I’d like to thank the guys at Y Travel Blog for this post:
When you are fresh off the plane on your first travel adventure there is much you don’t know about the wider world, but a lot you do know about the place where you just left.
This can be dangerous as it can lead you to commit many cultural faux pas. It may also mean that you travel with a mind that is not yet open to new experiences and ways of being.
To make it easier your journey of discovery and growth easier here is a list of
43 travel tips for first time travellers
1. Don’t expect things to be like they are at home.
2. Travel with your eyes wide open.
3. Be open to learn new things.
4. Don’t judge, instead say, “Isn’t that interesting? Tell me more.”
5. Learn the basics of the local language. Use them often. It is the best way to show respect, break down barriers and start conversations.
6. Manners are universal, use them.
7. Do not shout at others, they are not deaf, they just can’t understand you.
8. NEVER complain that the people of the country you are visiting do not speak English. Remember where you are.
9. Bargain, it is an expected part of a transaction.
10. Do not over bargain. 50 cents is nothing to you, but may mean a days worth of meals to the person you are haggling with.
11. Respect local customs. It is not about your way, you are the visitor.
12. Party yes. Have fun yes, but do not go so far to extremes that it means you trash the local area and country and people die.
13. Leave a good impression of your culture on the countries you are visiting.
14. Have off the beaten path adventures and enjoy travelling to the touristy stuff too- just add a different angle to it.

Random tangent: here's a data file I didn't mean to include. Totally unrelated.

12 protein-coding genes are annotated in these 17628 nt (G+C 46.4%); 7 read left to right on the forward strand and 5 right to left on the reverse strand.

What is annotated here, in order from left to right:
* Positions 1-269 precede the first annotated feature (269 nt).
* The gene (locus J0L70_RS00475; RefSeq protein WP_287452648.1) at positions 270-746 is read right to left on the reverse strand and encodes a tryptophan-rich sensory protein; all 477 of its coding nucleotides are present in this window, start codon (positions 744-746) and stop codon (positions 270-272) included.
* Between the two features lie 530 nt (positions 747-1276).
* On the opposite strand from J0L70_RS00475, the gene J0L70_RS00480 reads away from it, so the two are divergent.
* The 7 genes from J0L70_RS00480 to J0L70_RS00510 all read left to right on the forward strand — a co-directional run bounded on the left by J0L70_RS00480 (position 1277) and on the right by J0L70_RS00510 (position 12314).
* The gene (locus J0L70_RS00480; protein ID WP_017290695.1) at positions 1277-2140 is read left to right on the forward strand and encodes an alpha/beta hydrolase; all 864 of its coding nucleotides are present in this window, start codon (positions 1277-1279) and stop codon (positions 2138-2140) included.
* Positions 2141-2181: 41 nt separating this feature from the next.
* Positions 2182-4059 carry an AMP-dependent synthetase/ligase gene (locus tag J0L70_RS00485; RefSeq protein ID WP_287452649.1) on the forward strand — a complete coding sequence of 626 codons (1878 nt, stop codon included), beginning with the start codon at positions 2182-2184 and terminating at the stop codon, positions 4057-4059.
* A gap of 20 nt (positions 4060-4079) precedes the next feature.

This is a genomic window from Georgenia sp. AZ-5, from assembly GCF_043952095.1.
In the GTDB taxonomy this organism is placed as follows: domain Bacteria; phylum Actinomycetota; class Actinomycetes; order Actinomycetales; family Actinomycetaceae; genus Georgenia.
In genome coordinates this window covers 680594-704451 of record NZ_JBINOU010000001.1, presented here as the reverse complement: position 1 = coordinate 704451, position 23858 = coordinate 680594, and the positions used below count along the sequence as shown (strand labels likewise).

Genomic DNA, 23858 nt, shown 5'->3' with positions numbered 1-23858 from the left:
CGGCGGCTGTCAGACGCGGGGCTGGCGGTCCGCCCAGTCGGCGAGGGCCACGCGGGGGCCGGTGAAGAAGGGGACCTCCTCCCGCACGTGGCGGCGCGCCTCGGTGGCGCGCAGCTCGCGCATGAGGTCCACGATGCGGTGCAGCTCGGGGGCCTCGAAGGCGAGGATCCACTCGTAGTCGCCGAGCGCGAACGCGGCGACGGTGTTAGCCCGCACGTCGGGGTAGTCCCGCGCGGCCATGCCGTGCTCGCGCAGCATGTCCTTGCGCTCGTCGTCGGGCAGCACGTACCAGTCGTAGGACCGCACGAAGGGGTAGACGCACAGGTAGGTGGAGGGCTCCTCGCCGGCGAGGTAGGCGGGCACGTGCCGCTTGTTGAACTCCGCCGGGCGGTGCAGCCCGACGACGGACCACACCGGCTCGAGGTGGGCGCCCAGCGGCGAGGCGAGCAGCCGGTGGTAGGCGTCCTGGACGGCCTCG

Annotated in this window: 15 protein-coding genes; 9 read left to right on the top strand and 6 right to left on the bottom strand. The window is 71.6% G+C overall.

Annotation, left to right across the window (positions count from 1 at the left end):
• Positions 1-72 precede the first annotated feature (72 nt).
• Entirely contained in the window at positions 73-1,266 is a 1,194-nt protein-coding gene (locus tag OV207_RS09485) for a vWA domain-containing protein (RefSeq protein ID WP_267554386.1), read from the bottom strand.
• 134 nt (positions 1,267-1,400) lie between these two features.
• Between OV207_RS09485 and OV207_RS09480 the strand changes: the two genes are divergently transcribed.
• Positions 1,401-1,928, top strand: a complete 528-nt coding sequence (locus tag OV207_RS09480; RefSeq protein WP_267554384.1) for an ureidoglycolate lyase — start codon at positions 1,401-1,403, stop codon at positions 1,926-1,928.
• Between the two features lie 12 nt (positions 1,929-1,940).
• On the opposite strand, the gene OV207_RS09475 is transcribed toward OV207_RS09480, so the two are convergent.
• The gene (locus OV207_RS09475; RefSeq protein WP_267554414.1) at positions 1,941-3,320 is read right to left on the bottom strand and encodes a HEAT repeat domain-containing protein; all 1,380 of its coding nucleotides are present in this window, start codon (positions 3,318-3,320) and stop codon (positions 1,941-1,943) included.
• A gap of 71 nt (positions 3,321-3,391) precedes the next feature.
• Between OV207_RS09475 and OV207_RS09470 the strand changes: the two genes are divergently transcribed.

15. Dont think you are so awesomely cool just because you’ve visited 58 countries on a budget of $25 a day and all you do is go off the beaten path like a real hard-core traveller does.
16. Travel in a style that is in alignment with your values and suits your likes and interests. Ignore everyone else’s opinion.
17. Start travelling when you are young
18. Don’t listen to the naysayers and dreamstealers telling you why you can’t live your dreams and how you should conform.
19. Eat street food. It won’t kill you. In fact, there are many reasons why you should eat street food.
20. Try different local dishes- ditch the Western diet
21. It’s okay to feel uncomfortable, it is how you grow.
22. Be flexible, it is the best way to adapt.
23. Ask for help when you need it, even if it is in sign language and charades.
24. Carry palm cards with important phrases written on it in the local language. essential for vegetarians in China.
25. Don’t be afraid to respectfully say no.
26. If the chef of a village offers you rice wine shots at 10am after a morning hike so you can chase away any evil spirits you are carrying, do not be afraid to say YES.
27. Talk to the local people. Be friendly. It’s amazing what you will learn.
28. Do as much local as you can: local food, local transport, local accommodation
29. Smile smile smile and laugh often- you’ll meet so many new friends this way.
30. Do one thing each day that scares you and push those comfort barriers a little further out each time.